During a radio interview Thursday, Gov. Paul LePage said he’s received death threats for his comments about what happened at the racist rally in Charlottesville, Virginia, recently.

“Hatred is alive and well in the United States of America,” the governor told the Portland-based WGAN during his regular appearance with friendly hosts.

LePage said that he got a couple of letters that “we’re going to have to look at today because they’re threatening to kill me.”

The governor, who has police protection day and night, said he’s taken heat this week for some of his thoughts on the protests that have wracked the nation since a “Unite the Right” rally in Charlottesville left one counter-demonstrator dead and others injured.

Some of the letters he’s gotten, he said, are “unbelievable” in their hostility.

LePage also admitted that he might have been wrong this week when he claimed 7,600 Mainers had fought for the Confederacy, a number that historians said is absurd in one of the most pro-Union, anti-slavery states.


He said he may have misunderstood when he was told some numbers during a visit to the state archives. Maybe, he said, the number he cited was the figure for soldiers from all of New England fighting for the rebellious Southern states.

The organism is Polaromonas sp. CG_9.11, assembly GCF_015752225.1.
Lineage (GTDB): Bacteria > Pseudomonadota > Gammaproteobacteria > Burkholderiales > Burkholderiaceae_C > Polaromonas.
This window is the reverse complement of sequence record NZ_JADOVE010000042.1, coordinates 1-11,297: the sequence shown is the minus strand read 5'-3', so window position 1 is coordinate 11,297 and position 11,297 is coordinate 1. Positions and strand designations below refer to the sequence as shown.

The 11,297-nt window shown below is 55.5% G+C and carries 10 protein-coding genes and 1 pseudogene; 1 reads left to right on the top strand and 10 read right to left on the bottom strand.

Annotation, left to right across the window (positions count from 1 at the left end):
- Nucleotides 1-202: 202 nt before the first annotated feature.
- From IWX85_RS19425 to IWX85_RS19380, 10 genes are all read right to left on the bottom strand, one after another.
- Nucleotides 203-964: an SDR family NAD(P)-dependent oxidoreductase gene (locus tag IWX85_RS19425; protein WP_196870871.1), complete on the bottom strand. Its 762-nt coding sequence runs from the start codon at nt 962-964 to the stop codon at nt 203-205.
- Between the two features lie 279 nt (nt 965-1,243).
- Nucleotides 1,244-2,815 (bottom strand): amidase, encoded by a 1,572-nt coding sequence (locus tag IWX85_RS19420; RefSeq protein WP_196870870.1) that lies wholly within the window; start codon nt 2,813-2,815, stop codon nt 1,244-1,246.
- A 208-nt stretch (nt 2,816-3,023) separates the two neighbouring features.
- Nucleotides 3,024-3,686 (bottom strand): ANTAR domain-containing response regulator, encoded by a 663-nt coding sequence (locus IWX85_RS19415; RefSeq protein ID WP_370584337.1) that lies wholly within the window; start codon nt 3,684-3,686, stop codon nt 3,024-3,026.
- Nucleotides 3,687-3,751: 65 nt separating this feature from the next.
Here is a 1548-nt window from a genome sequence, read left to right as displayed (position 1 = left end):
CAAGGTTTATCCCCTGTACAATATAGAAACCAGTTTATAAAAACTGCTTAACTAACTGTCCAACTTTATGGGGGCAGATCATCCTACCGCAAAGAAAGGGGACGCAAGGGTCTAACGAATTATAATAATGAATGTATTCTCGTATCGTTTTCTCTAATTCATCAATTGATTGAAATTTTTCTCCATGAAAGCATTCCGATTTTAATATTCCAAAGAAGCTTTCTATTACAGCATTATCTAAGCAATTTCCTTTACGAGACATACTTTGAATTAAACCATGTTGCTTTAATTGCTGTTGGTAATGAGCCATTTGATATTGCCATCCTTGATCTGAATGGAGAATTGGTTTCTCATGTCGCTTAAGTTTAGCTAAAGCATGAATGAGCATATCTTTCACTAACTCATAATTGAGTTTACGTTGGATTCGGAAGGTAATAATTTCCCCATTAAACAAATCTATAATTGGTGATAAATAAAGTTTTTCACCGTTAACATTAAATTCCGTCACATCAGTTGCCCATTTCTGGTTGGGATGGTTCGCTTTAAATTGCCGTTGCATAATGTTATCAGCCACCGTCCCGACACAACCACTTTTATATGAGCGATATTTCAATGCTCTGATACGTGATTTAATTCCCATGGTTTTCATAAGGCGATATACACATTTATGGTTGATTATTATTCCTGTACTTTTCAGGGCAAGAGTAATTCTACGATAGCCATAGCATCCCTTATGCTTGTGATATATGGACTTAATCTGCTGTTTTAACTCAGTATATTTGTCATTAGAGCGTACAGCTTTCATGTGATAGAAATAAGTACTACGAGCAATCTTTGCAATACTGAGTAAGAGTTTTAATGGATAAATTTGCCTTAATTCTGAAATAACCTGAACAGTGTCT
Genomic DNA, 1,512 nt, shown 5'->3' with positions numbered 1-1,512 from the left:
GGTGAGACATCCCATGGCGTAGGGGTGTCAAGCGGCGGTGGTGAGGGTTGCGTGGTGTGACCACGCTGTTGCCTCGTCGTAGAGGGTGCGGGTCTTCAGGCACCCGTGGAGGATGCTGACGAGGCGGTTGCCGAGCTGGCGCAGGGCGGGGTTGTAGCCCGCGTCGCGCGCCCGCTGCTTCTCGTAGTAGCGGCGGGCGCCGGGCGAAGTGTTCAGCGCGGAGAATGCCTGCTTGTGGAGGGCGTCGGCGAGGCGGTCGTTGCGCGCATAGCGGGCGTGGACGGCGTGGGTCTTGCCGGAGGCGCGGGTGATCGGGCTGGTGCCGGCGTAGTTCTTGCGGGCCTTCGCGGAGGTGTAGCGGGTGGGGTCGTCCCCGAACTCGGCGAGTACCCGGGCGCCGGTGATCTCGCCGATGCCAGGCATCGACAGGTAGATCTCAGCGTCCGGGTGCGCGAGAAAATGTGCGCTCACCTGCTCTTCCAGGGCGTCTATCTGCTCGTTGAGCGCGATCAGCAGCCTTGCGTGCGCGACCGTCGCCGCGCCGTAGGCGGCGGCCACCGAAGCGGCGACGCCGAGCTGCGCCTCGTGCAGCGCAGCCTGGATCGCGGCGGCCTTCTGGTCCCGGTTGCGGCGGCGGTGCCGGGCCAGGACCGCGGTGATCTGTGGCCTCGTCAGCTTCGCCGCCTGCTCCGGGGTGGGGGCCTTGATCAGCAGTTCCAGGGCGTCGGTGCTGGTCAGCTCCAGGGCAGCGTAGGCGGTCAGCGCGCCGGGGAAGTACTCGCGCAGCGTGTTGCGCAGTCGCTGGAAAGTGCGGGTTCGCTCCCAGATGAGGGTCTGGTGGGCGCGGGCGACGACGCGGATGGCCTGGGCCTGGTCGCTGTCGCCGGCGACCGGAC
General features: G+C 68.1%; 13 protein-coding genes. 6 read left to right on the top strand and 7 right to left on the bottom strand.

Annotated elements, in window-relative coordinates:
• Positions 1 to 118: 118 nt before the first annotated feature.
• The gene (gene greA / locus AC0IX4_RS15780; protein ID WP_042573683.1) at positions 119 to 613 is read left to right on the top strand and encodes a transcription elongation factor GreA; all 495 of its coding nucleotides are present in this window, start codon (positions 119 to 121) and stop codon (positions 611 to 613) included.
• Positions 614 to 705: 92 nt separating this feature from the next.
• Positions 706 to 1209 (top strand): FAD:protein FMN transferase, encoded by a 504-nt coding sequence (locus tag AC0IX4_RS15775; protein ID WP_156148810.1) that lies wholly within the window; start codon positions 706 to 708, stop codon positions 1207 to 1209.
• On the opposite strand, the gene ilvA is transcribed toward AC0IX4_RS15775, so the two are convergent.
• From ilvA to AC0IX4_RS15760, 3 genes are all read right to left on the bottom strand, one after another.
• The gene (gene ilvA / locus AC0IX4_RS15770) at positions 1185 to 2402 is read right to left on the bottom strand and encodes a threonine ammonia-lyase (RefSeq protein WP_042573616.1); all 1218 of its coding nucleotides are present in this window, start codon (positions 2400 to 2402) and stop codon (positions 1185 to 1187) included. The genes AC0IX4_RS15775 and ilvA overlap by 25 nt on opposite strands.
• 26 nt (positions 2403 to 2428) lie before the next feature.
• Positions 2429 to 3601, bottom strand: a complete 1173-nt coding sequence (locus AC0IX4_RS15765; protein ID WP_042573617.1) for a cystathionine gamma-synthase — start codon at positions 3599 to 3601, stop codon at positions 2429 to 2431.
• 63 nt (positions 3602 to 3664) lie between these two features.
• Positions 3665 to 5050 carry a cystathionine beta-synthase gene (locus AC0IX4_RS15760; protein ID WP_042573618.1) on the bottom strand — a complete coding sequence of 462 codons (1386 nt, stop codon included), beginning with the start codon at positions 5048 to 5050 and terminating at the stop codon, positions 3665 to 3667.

In any case, LePage said, “Quite frankly, it doesn’t make any difference if it was one, 10 or 50.”

The key point, the governor said, is that the war began as a battle over property rights, not slavery.

“It was all about property rights,” LePage said, an archaic, Confederate-oriented viewpoint that modern-day historians discount.

He said the Civil War reminds him of the deep splits and hatred he saw in American society during the Vietnam War, when returning soldiers had people spit on them.

Just like the draftees who fought in Vietnam, LePage said, the “overwhelming majority of those who fought for either side” during the Civil War were “doing what they were told by their governments.”


Many Maine units in the Civil War, however, consisted of volunteers.

And returning Union troops were hailed as heroes in Maine and across the North back in 1865 and for the rest of their lives.

One of LePage’s predecessors, Joshua Chamberlain, was elected as the state’s leader after becoming famous as a hero of the Battle of Gettysburg. 


Gov. Paul LePage

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